The research suggests that earlier treatments and improved monitoring would be useful.
This study was carried out when covid-19 first hit the UK, before testing was commonplace and vaccinations had been rolled out.
The researchers would like to explore the complications in more detail to find ways of preventing or treating them. They would like to explore the longer term outcomes for these patients to see whether they eventually return to health. This would help people to manage their expectations around their own recovery. It would also inform the allocation of healthcare resources.
Competing interests: The BMJ has judged that there are no disqualifying financial ties to commercial companies. The authors declare the following other interests: none.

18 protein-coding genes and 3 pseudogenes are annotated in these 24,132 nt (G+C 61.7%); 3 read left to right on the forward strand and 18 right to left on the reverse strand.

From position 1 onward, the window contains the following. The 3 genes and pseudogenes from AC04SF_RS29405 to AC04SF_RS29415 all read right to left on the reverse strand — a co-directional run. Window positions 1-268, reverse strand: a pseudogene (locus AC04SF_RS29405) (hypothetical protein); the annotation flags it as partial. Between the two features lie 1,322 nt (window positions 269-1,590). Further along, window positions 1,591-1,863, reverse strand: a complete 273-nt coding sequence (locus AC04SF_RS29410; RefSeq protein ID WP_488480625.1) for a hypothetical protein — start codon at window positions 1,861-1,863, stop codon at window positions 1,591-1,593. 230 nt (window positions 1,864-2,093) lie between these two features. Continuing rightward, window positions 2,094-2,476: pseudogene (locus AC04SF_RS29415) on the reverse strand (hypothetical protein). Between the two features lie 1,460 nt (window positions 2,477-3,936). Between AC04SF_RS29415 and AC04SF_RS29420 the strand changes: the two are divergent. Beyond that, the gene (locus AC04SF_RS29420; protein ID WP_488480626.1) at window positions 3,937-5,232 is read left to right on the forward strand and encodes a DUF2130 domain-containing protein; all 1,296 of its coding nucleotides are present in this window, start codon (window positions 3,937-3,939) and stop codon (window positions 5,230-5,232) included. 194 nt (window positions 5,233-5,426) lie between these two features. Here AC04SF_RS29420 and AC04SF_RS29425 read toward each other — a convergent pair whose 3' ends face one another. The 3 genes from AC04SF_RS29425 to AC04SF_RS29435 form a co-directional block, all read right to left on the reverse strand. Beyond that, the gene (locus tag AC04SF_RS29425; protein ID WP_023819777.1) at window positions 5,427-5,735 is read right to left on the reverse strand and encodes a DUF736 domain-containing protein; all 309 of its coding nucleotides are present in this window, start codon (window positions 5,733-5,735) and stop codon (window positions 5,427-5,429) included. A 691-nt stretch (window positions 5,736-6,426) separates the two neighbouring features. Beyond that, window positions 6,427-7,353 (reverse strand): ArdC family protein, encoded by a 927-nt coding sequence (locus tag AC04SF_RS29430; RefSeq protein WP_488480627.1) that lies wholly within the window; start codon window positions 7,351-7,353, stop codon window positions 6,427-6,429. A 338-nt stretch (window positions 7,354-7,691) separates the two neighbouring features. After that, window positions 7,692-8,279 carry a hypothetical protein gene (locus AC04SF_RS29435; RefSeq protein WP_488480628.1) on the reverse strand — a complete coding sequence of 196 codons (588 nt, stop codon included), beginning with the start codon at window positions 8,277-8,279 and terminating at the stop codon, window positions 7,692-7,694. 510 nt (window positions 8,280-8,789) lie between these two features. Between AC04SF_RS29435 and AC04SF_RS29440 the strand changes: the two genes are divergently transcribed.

Further details of The BMJ policy on financial interests are here: https://www.bmj.com/about-bmj/resources-authors/forms-policies-and-checklists/declaration-competing-interests
All authors contributed to the development and review of this summary, as part of the wider NIHR Alerts editorial team.
More summaries of NIHR research are available at https://evidence.nihr.ac.uk/alerts/
Disclaimer: NIHR Alerts are owned by the Department of Health and Social Care and are made available to The BMJ under licence. NIHR Alerts report and comment on health and social care research but do not offer any endorsement of the research. The NIHR assumes no responsibility or liability arising from any error or omission or from the use of any information contained in NIHR Alerts.
Permission to reuse these articles should be directed to NIHRAlerts@nihr.ac.uk